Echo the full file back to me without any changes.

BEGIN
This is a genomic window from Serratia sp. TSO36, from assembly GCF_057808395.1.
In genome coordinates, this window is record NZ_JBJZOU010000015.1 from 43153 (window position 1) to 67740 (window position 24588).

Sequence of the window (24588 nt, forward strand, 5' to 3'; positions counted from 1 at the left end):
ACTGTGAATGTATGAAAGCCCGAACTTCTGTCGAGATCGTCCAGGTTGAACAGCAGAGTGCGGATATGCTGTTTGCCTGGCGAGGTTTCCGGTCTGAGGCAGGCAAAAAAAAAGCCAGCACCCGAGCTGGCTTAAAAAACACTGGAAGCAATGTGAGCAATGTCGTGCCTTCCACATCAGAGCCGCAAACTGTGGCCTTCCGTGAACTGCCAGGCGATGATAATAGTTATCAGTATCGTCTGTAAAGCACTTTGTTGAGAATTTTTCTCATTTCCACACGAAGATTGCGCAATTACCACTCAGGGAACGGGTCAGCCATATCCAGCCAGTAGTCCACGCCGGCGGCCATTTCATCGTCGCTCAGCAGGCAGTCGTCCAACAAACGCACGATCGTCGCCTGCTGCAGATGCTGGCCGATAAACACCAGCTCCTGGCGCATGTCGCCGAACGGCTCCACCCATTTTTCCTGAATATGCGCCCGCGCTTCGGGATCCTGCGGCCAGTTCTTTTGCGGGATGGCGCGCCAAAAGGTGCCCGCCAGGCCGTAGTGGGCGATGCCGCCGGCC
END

This is a genomic window from Serratia sp. TSO36, from assembly GCF_057808395.1.
In genome coordinates, this window is record NZ_JBJZOU010000015.1 from 43153 (window position 1) to 67740 (window position 24588).

Sequence of the window (24588 nt, forward strand, 5' to 3'; positions counted from 1 at the left end):
ACTGTGAATGTATGAAAGCCCGAACTTCTGTCGAGATCGTCCAGGTTGAACAGCAGAGTGCGGATATGCTGTTTGCCTGGCGAGGTTTCCGGTCTGAGGCAGGCAAAAAAAAAGCCAGCACCCGAGCTGGCTTAAAAAACACTGGAAGCAATGTGAGCAATGTCGTGCCTTCCACATCAGAGCCGCAAACTGTGGCCTTCCGTGAACTGCCAGGCGATGATAATAGTTATCAGTATCGTCTGTAAAGCACTTTGTTGAGAATTTTTCTCATTTCCACACGAAGATTGCGCAATTACCACTCAGGGAACGGGTCAGCCATATCCAGCCAGTAGTCCACGCCGGCGGCCATTTCATCGTCGCTCAGCAGGCAGTCGTCCAACAAACGCACGATCGTCGCCTGCTGCAGATGCTGGCCGATAAACACCAGCTCCTGGCGCATGTCGCCGAACGGCTCCACCCATTTTTCCTGAATATGCGCCCGCGCTTCGGGATCCTGCGGCCAGTTCTTTTGCGGGATGGCGCGCCAAAAGGTGCCCGCCAGGCCGTAGTGGGCGATGCCGCCGGCC